Posted at 12:24 PM

February 13, 2006

Event - Natural Selection and the Regulation of Defense Responses

Saturday, February 18
Natural Selection and the Regulation of Defense Responses:
How much suffering is enough?

Randolph Nesse, Psychiatry and Psychology; University of Michigan
Saturday Morning Physics Series
10:30 am, 170 Dennison, 500 Church St., Ann Arbor
(arrive early, seats fill quickly)

If natural selection is so great, then why is life so full of pain, cough, nausea, fever, anxiety and fatigue? A signal detection analysis reveals it is for the same reason that smoke detectors scream when we make toast. Knowing that most instances of defensive arousal are unnecessary but completely normal offers the missing scientific foundation for deciding how we should use new drugs.

Posted at 12:26 PM

February 06, 2006

Event - Genomic Revolution of Evolutionary Biology

Saturday, February 11
Genomic revolution of evolutionary biology

George Zhang, Ecology and Evolutionary Biology, University of Michigan
Saturday Morning Physics series
10:30 am, 170 Dennison Building, 500 Church St., Ann Arbor
(arrive early, seats fill quickly)

How big is a genome and what elements are in a genome? How does the genome change in evolution? Do genomic studies provide any novel perspectives on the structure, function, and evolution of cellular life? How will genomics change our daily lives in the future?

Posted at 09:17 AM

January 30, 2006

Event - Evolution of Infectious Diseases: From Host-parasite Arms Races to Superbugs

Saturday, February 4
Evolution of Infectious Diseases: from host-parasite arms races to superbugs

Johannes Foufopoulos, School of Natural Resources and the Environment
Saturday Morning Physics Series
10:30 am, 170 Dennison, 500 Church St., Ann Arbor
(arrive early, seats fill quickly)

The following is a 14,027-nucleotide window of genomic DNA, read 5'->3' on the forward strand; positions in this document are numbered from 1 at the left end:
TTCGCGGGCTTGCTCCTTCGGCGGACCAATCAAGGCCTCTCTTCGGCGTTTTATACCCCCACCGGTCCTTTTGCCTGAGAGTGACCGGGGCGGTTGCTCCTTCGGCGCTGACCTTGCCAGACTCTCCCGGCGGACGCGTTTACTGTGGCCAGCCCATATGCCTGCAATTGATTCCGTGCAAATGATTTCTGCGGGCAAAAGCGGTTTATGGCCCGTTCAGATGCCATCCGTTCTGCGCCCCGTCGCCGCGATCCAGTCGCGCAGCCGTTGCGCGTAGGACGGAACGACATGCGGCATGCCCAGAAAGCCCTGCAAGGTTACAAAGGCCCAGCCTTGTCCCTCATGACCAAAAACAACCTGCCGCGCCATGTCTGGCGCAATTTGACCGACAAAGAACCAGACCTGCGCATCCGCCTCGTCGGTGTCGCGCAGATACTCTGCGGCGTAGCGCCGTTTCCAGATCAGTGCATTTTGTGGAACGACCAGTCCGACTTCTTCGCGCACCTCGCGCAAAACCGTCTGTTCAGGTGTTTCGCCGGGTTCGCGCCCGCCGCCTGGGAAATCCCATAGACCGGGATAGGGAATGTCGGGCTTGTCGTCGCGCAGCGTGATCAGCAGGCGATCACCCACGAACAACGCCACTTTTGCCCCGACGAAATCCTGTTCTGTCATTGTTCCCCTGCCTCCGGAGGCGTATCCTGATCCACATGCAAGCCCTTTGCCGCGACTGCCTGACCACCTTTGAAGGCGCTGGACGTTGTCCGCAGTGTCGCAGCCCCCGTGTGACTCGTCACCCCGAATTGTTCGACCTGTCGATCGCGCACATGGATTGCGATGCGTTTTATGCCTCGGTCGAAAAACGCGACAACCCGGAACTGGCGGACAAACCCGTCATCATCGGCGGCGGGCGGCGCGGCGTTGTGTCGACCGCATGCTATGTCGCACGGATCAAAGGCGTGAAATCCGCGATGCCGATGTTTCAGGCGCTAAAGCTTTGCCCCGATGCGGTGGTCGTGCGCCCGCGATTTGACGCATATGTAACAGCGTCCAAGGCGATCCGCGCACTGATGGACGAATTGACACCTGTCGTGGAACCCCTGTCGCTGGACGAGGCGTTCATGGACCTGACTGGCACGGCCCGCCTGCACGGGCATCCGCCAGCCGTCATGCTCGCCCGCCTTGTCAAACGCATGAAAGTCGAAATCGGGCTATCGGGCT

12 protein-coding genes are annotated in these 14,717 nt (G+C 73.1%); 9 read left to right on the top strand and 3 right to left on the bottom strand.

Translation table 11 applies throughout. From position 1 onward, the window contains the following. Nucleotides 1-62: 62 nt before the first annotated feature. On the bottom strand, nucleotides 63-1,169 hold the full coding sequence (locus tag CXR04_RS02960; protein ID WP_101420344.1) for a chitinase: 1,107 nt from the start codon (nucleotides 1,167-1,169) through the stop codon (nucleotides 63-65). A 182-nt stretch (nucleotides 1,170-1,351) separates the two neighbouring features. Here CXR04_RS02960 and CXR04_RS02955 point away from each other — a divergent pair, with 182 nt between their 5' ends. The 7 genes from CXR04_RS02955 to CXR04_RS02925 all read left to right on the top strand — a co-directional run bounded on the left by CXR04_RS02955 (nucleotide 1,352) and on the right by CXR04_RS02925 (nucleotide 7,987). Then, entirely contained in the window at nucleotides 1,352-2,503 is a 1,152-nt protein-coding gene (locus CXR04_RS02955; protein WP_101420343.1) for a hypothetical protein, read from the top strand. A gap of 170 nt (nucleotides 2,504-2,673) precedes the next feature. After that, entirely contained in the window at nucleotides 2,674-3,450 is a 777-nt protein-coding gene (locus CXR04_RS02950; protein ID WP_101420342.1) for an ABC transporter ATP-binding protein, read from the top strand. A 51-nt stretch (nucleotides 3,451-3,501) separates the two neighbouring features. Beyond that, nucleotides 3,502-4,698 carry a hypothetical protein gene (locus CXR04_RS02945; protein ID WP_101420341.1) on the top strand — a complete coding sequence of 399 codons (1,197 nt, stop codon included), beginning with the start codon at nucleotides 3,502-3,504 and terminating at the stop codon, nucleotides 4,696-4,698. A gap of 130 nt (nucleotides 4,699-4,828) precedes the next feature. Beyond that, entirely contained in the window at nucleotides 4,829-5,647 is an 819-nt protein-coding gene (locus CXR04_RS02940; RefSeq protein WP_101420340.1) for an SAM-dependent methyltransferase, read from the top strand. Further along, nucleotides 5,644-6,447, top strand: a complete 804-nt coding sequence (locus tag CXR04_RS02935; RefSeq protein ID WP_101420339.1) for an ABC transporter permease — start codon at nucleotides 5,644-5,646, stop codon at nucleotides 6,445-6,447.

Pathogens have always existed in a changing environment where keeping up with the quickly shifting immune defenses of the host is key for survival. Because of their impressive capacity to respond rapidly to change, bacteria and viruses have been able to evolve multiple molecular answers to many of today’s antibiotics. Learn how the rise of antibiotic resistance can impact your life and what is being done to deal with this challenge.

Posted at 12:47 PM

January 23, 2006

Event - Nanomedicine: a New Frontier for Physics

Saturday, January 28
Nanomedicine: a New Frontier for Physics

Jens-Christian Meiners, Physics, University of Michigan
Saturday Morning Physics series
10:30 am, 170 Dennison Building, 500 Church St., Ann Arbor
(arrive early — seats fill quickly)

Life emerges on the nanometer length scale between the size of a molecule and a cell. Discover the often surprising and counterintuitive physical principles that govern biological systems on that scale, and look at how they inspire new approaches in the development of medical diagnostics and therapeutics.

Posted at 12:31 PM

January 16, 2006

Event - Evolution: The Fossil Record and the Origin of Whales

Saturday, January 21
Evolution: The Fossil Record and the Origin of Whales

Philip Gingerich, Museum of Paleontology and Geological Sciences, University of Michigan
Saturday Morning Physics series
10:30 am, 170 Dennison Building

Evolution is a science of change through time, founded in the 18th and 19th centuries to describe and explain fossils that geologists observed to differ in successive layers of the earth’s crust. Microevolutionary studies in paleontology link species through close intermediates and address change on short time scales. Macroevolutionary studies trace profound changes in body plans through longer intervals, as seen in the origin and early evolution of whales.

Posted at 12:21 PM